I have been much disappointed to learn that you have been prepared to take legal proceedings against my daughter Djemileh before the British Consul in Bagdad on behalf of something which does not worth to be mentioned [sic] & which would never expect it from you but on the other hand I see that you were right somewhat on thinking that you do not know about Djemileh she is my daughter otherwise you would not have dealt with her in such manner.

After this long pleading letter, Wallis Budge dropped the threat and offered to pay £20 for the tablets (equivalent today to around £2,699). Although Ferida Shamas wrote back that she would have preferred £25, she agreed to convince her daughter to sell for this sum. Djemileh Hanna Sayegh’s last letter to Wallis Budge, dated 23 November 1899, formally accepts the money offered, but in it she stresses she only agreed to this to obey her mother. Payment for the purchase of Ms Sayegh’s collection was issued to Mrs Shamas, who confirmed it was received on 30 June 1900, three years after Djemileh’s first letter to the department.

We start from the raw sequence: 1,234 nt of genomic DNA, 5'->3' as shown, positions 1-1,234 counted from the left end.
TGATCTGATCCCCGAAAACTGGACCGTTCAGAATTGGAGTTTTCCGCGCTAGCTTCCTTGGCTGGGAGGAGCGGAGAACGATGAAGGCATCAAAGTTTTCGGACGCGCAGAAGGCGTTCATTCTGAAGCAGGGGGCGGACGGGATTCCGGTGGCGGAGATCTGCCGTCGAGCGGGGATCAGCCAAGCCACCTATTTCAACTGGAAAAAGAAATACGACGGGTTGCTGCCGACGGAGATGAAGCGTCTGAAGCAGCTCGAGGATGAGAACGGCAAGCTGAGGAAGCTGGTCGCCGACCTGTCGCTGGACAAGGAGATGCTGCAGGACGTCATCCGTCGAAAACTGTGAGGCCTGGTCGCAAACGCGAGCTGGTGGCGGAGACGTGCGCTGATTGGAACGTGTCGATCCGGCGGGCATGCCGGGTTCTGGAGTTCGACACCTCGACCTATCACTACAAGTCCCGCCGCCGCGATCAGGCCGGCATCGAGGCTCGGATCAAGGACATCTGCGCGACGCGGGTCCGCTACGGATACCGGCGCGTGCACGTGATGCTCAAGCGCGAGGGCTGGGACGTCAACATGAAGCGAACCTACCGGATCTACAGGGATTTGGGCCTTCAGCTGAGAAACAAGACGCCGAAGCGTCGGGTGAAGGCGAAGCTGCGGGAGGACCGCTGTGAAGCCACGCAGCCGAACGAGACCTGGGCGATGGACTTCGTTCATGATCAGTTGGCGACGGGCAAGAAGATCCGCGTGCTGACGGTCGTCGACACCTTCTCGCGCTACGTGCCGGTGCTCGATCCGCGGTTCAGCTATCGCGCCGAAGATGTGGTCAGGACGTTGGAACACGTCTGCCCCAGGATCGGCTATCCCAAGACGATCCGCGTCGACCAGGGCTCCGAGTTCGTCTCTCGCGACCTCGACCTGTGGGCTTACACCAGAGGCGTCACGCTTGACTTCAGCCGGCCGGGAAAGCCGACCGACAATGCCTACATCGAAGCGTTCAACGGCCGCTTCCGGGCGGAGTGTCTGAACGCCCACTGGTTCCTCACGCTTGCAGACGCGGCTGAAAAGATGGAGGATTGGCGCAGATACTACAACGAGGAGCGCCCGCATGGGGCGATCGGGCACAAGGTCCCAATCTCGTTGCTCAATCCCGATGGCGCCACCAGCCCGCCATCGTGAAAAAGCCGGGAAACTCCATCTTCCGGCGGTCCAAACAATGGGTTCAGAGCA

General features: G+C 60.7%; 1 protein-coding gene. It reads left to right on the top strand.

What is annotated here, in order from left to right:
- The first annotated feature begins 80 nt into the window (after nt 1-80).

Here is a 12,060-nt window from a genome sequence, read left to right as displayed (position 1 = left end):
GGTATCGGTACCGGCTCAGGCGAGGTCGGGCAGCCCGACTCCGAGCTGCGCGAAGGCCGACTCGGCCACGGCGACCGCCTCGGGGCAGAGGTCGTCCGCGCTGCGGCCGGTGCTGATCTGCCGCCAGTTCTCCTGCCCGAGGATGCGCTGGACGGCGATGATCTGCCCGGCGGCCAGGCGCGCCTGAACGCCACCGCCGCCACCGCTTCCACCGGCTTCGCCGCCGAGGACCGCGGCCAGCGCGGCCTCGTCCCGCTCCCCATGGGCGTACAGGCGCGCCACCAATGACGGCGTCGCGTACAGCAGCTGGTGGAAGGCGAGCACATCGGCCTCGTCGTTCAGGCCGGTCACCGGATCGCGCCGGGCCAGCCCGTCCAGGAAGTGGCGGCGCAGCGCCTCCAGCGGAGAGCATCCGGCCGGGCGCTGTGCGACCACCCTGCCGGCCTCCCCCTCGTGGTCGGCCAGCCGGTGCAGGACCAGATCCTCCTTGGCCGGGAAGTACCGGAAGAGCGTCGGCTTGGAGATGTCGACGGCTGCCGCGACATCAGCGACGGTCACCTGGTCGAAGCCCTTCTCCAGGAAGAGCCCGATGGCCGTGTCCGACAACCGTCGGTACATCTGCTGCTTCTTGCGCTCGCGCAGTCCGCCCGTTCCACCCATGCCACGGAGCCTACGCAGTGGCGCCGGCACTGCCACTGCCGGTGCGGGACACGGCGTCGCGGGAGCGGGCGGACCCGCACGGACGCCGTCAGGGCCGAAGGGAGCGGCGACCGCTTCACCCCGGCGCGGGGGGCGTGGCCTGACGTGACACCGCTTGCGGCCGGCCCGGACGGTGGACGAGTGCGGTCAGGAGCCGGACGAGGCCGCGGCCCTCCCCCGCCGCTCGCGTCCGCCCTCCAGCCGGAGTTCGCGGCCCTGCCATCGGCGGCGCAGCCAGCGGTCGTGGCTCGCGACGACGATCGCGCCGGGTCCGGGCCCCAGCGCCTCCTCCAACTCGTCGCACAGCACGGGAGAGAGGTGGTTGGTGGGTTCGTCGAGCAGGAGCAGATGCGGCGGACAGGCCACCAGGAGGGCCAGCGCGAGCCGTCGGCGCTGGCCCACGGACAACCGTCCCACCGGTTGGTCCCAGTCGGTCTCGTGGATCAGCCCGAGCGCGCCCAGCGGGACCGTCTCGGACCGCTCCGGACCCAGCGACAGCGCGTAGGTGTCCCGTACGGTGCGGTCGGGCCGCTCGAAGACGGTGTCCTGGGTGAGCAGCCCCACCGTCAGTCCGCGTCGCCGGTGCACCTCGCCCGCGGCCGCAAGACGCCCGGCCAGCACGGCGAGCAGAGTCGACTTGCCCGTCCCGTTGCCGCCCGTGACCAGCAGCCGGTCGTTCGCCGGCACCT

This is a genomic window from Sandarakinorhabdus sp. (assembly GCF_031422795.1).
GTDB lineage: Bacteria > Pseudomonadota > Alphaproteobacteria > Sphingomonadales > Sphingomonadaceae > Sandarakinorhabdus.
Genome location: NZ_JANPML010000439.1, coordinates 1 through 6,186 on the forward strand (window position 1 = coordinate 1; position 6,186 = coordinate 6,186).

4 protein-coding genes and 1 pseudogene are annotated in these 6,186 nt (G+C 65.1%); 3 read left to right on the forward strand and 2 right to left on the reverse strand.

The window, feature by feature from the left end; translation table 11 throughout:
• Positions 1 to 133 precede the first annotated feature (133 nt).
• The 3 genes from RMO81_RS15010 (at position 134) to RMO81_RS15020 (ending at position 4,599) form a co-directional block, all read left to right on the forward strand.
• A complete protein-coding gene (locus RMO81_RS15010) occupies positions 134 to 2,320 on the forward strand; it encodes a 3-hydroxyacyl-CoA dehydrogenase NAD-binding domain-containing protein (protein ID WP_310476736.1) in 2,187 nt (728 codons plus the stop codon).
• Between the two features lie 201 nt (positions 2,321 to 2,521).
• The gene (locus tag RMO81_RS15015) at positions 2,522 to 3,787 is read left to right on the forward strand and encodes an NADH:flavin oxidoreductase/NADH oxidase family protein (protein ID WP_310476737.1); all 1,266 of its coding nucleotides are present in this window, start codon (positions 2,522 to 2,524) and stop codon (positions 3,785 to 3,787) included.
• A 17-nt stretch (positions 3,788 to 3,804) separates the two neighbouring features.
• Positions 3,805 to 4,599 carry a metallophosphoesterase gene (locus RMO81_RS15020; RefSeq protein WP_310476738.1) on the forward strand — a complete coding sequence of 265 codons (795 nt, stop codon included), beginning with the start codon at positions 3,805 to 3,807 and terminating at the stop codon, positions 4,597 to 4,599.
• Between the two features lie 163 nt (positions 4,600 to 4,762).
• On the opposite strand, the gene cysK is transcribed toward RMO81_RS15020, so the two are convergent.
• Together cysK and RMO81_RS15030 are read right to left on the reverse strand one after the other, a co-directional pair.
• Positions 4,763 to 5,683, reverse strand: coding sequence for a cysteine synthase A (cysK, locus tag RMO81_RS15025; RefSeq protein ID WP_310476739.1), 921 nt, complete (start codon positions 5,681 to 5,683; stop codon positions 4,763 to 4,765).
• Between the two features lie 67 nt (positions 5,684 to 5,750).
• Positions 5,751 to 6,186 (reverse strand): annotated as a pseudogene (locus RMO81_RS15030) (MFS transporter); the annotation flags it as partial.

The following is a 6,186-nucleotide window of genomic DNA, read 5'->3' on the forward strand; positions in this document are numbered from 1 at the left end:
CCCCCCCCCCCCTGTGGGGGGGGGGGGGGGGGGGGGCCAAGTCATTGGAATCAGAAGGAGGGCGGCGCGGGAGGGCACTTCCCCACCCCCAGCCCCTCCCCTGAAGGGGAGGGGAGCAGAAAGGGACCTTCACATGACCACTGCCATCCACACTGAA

Djemileh Sayegh’s letters contain many details about her personal situation, but it is in Ferida Shamas’ letters that one finds that Djemileh was 15 years old when she first approached the BM, and that Ferida was her adoptive mother. In her letter to Wallis Budge dated 20 December 1898, Ferida writes that Djemileh was barely 16 years of age in that year, and that she considered her as her daughter (“elle est encore jeune et ne dépasse guère sa seizième année; ensuite je la regarde comme ma propre fille”). Additional clues about the two women’s relationship can also be found in the diaries of Joseph Svoboda (digitized on the University of Washington, studied by The Svoboda Diaries Project). Joseph Svoboda was very good friends with several members of the Sayegh family in Baghdad. His wife had previously been married to a Sayegh. Joseph was also an intimate friend of Ferida Shamas, and in one of his diaries he recorded the name of her husband as one “Toma Hanna Sayegh” (Svoboda Diary no.41, p.1, 25 April 1895). Given this family name, it is likely that Djemileh was a close relative of Ferida’s husband. After this first sale, Djemileh Sayegh attempted no other with the British Museum. The manner in which Djemileh had been treated seems to have negatively impacted Ferida Shamas’ business relationship with Wallis Budge, which very much soured in that year. By 1903, they had entirely fallen out.